Gulf War

"A line has been drawn in the sand...Withdraw from Kuwait unconditionally and immediately, or face the terrible consequences."
-President George H.W. Bush


August 2, 1990-February 28, 1991
Total who served in all Armed Forces: 1, 606, 600
Battle Deaths: 20,682
Wounded: 75,200
Civilian Losses: 1,000

The 1991 Gulf War was considered a brief and successful military operation with few injuries and deaths of U.S. troops. The war began in August 1990, and the last U.S. ground troops returned home by June 1991.

On August 2, 1990 Iraqi forces, led by Saddam Hussein, invaded and annexed Kuwait. In 1988, Iraq signed a ceasefire with Iran which ended an 8 year war between the warring countries. Iraq was initially angry with Kuwait because of its refusal to forgive Iraq’s war debt. Tensions increased when Iraq accused Kuwait of providing excess oil to the market and thereby driving down the price of oil. Iraq was in the midst of recovering from their conflict with Iran, and they needed oil prices to be high to gain enough revenue to rebuild. More conflict over oil occurred when Iraq claimed that Kuwait was stealing Iraqi oil by tilting its drill bits into Iraqi oil fields.   Saddam Hussein also argued that his invasion and annexation of Kuwait was justified because Kuwait was a territory of Iraq, not an independent state.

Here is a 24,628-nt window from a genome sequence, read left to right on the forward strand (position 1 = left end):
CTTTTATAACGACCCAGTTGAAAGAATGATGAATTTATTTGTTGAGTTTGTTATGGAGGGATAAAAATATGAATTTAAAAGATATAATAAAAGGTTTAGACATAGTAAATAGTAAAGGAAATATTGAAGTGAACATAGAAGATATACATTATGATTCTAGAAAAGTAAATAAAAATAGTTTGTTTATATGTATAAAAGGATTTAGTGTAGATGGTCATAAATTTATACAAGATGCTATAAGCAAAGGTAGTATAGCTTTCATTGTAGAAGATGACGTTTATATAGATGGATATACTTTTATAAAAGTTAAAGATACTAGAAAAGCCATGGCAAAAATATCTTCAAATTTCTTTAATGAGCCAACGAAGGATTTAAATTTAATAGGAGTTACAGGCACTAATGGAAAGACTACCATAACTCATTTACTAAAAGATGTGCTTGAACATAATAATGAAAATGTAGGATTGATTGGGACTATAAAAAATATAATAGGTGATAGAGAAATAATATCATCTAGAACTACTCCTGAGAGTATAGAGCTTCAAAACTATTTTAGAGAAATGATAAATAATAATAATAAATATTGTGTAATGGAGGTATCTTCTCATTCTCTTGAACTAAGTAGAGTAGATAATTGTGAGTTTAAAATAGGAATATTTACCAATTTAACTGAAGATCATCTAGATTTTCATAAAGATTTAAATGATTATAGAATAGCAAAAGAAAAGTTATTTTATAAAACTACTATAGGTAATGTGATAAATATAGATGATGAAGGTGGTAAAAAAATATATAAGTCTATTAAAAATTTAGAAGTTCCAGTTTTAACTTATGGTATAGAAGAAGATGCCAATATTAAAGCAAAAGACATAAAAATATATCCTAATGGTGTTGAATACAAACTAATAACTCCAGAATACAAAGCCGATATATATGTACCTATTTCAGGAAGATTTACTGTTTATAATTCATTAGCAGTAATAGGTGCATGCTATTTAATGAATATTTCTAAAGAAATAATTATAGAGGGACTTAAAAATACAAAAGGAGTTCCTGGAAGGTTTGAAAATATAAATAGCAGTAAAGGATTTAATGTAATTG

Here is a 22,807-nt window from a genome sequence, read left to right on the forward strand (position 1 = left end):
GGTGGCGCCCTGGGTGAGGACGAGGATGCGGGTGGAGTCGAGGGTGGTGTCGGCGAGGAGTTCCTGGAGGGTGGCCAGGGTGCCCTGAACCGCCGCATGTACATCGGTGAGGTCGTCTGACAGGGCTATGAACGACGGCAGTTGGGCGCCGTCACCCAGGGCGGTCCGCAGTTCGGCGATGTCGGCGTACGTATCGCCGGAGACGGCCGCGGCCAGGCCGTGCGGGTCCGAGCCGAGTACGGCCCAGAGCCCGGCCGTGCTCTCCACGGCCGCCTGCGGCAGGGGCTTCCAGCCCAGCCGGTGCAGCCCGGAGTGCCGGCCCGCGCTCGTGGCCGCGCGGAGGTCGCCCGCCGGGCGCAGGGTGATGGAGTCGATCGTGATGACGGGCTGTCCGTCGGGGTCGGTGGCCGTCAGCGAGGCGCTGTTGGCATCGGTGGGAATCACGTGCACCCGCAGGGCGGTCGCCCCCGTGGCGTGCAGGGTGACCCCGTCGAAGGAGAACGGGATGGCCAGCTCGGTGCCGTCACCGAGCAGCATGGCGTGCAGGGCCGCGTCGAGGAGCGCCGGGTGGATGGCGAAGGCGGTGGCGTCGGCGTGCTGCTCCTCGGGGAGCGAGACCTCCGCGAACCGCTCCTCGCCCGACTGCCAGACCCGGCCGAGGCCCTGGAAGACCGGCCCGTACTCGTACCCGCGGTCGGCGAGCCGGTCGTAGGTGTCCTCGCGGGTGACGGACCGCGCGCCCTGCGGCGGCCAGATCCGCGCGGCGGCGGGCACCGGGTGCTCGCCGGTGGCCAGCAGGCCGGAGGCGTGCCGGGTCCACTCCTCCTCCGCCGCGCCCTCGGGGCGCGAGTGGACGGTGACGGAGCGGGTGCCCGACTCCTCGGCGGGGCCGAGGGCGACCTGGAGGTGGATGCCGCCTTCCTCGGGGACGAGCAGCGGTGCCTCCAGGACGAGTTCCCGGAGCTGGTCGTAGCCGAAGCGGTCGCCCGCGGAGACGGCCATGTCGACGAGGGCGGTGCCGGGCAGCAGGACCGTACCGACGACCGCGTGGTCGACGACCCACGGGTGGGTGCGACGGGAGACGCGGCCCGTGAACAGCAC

After Iraq invaded Kuwait, the UN called for immediate Iraqi troop withdrawal, and imposed economic sanction in the form of a naval blockade until the demand was met. The UN told Iraq to peacefully withdraw troops by January 15, 1991, or face UN coalition force. Saddam Hussein did not comply and Operation Desert Storm began on January 17, 1991. Operation Desert Storm began with aerial attacks aimed at disabling Iraq’s air force and anti-aircraft weaponry. The U.S. led UN coalition had a great technological advantage in the sky and quickly met their objective. The U.S. led UN coalition continued to dominate when on February 23, 1991, ground troops went into Kuwait and quickly overtook Iraqi forces, which burned Kuwait’s oil fields as they retreated. Kuwait was liberated and a ceasefire was declared on February 28, 1991.  

Gulf War Related Resources